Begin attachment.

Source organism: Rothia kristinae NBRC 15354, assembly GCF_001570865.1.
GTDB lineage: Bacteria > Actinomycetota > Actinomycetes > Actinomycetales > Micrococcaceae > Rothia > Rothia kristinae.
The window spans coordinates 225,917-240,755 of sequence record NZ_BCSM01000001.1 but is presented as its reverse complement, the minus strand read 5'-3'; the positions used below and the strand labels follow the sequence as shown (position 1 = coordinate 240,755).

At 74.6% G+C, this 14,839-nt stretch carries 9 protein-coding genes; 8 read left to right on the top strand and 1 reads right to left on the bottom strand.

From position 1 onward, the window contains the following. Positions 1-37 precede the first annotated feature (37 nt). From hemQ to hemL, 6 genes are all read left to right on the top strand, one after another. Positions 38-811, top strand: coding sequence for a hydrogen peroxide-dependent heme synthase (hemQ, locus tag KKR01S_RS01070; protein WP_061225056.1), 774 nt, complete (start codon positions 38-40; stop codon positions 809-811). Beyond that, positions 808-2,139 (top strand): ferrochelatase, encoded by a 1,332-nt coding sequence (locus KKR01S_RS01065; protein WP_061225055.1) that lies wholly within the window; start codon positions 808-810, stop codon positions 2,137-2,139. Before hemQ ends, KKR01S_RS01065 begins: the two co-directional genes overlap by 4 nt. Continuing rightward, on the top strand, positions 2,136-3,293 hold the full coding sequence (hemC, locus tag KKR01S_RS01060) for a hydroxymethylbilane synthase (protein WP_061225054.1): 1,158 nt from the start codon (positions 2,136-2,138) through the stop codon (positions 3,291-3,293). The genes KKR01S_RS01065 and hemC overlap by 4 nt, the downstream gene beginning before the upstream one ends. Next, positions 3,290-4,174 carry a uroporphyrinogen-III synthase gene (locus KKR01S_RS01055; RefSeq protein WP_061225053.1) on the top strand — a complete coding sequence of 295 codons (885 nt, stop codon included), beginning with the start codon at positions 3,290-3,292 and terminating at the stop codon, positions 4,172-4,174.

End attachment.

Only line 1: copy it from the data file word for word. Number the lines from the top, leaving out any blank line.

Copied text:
Source organism: Rothia kristinae NBRC 15354, assembly GCF_001570865.1.